In Stockton v. Milwaukee County, the court (Scudder/St. Eve/Kirsch, with St. Eve writing) partially reversed and partially affirmed summary judgment against an estate who had brought claims against staff at the Milwaukee County Jail over the death of Michael Madden, who had been brought to the jail following an arrest for an alleged probation violation. Upon arrival to the jail, Madden reported that he had a serious heart condition. Madden decompensated at the jail, ultimately ending up unconscious in the presence of officers, one of whom was propping Madden up with his body and moved (in the testimony of one nurse) purposely to allow Madden to fall and hit his head on the floor.
The court noted that the claims were brought under the Eighth Amendment, although it questioned that decision, suggesting that the rights of someone detained on an unadjudicated probation violation are properly governed by the Fourteenth Amendment. See Slip Op. at 10 n.3. But the court determined that it need not definitively resolve the issue since the plaintiff had waived any claims under the Fourteenth Amendment.
The court sets out the standard for Eighth Amendment claims—a showing of an objectively serious medical condition to which the defendant was deliberately indifferent. (The parties acknowledged that Madden’s condition was objectively serious.) The court noted that deliberate indifference is an “exacting standard” that is a question of fact. Slip Op. at 11-12. The court also noted that an Eighth Amendment claim further requires a causal link between the deliberate indifference and the plaintiff’s injury, which is “typically a question reserved for the jury.” Slip Op. at 12.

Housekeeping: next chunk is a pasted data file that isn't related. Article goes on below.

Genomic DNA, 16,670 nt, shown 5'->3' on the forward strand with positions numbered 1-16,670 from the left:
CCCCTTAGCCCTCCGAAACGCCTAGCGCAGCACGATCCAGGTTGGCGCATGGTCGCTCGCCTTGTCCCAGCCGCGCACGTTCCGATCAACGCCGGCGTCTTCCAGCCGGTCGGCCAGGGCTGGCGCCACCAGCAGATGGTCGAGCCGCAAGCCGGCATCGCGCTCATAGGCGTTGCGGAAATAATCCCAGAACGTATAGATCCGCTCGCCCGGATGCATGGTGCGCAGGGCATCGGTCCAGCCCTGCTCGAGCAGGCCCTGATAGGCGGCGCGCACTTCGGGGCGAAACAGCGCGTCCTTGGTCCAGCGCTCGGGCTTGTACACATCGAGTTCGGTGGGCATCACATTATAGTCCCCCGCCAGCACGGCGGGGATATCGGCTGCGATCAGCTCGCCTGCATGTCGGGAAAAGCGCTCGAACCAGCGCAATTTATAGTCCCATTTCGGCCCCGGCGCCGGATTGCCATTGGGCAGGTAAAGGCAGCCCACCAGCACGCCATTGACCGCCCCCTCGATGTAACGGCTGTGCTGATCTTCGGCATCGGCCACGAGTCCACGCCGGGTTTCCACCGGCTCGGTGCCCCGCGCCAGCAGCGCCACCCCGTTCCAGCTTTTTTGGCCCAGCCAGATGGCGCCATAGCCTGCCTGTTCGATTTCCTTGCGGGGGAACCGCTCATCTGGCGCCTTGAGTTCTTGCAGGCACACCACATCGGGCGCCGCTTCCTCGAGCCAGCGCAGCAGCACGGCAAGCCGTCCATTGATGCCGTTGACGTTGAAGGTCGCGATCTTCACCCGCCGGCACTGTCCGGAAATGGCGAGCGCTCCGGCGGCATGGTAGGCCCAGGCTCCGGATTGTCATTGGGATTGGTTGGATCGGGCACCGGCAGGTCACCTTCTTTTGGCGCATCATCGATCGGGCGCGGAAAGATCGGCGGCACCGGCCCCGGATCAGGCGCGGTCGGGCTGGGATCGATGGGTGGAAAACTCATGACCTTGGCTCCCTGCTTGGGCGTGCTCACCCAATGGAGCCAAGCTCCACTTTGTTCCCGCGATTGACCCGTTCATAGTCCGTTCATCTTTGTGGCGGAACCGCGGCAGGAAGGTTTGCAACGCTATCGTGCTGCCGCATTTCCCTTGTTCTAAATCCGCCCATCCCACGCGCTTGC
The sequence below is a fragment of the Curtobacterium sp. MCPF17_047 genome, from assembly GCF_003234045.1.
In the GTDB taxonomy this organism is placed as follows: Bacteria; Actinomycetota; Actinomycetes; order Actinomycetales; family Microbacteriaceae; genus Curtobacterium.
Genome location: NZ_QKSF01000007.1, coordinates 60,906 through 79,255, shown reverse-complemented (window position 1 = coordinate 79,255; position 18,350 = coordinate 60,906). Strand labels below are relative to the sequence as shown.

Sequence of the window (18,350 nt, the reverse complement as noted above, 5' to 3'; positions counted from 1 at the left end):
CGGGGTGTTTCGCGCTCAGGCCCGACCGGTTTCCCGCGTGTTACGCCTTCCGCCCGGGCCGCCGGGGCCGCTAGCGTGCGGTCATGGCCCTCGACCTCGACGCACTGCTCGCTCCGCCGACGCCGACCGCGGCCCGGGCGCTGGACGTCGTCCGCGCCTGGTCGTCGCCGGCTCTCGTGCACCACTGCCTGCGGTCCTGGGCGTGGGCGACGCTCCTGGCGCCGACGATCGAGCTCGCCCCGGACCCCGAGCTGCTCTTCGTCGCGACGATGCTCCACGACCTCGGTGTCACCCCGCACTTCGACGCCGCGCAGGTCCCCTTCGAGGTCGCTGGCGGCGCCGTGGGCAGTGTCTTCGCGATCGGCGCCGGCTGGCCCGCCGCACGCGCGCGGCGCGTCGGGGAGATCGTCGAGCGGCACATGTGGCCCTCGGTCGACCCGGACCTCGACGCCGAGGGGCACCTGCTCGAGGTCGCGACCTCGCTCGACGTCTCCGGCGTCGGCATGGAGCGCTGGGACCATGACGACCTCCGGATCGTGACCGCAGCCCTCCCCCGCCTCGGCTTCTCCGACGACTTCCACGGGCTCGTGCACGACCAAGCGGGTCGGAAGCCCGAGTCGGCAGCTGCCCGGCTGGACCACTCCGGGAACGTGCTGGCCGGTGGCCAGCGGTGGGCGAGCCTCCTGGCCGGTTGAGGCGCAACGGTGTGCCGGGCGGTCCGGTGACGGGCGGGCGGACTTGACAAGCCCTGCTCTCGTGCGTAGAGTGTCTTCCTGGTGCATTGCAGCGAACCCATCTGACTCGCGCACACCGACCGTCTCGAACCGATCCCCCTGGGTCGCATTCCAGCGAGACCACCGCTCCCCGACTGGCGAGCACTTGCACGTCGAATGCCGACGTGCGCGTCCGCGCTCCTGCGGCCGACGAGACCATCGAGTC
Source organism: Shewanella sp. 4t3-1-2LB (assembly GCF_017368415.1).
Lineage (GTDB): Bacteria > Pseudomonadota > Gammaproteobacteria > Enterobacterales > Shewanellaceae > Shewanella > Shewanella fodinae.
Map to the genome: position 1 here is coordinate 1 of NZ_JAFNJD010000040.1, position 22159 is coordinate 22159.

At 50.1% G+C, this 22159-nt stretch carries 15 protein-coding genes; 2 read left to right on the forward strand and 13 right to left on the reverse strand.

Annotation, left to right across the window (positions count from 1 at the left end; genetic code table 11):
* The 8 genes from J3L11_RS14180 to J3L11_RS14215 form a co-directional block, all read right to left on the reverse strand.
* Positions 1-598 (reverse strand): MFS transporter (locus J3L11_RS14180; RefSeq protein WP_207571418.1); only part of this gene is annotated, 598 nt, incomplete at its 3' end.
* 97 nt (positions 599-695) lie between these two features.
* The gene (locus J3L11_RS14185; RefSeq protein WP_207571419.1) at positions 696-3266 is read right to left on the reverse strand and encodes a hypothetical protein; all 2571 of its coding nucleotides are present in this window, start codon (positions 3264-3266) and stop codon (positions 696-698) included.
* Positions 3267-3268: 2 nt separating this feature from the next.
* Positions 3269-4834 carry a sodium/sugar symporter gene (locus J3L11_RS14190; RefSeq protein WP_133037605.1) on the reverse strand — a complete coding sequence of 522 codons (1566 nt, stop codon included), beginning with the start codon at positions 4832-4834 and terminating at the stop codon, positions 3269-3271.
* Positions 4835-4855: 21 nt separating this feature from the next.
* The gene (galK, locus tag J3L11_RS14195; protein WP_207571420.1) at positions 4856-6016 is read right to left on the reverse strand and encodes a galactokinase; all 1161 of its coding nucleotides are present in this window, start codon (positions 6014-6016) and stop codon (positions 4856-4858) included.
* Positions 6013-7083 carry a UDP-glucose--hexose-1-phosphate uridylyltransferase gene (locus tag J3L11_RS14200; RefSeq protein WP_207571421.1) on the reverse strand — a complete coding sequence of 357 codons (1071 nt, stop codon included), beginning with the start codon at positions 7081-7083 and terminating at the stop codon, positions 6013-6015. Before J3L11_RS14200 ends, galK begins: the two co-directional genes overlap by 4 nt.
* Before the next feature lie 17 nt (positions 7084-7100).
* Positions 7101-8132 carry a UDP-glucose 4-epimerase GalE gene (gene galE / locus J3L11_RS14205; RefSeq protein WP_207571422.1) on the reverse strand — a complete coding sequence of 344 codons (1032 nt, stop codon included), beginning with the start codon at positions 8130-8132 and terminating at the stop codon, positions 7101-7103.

Applying these rules, the court concluded that the nurses were entitled to summary judgment because the record lacked evidence that the nurses knew that Madden’s symptoms indicated the particular infection that caused his death, instead of other ailments that could be treated less emergently. The court further disposed of the plaintiff’s Monell claim, finding that the plaintiff had failed to provide evidence that the policy/practice at issue (staffing levels) impacted detainees other than Madden or were the moving force of Madden’s injuries.
Finally, the court affirmed summary judgment in favor of supervisory defendants because there was no evidence those defendants were deliberately indifferent to either Madden’s care in particular, or the practices plaintiff alleged were involved.
The court reversed summary judgment, however, on plaintiff’s claims against the officer who purposely moved his body so that Madden would fall and hit his head. The district court had found that a reasonable jury could conclude that this conduct was a use of force, and an unreasonable one at that, but that the officer was entitled to qualified immunity. The Seventh Circuit reversed that decision, finding that the use of force was so obviously impermissible that it fit within the body of case law that recognizes qualified immunity is unavailable for conduct that is so egregious and unreasonable that no reasonable official could have thought he was acting lawfully. The court specifically found that conduct, which amounted to a gratuitous infliction of wanton and unnecessary pain (as is required to prove a claim of excessive force under the Eighth Amendment), was obviously unlawful and the officer was not entitled to qualified immunity.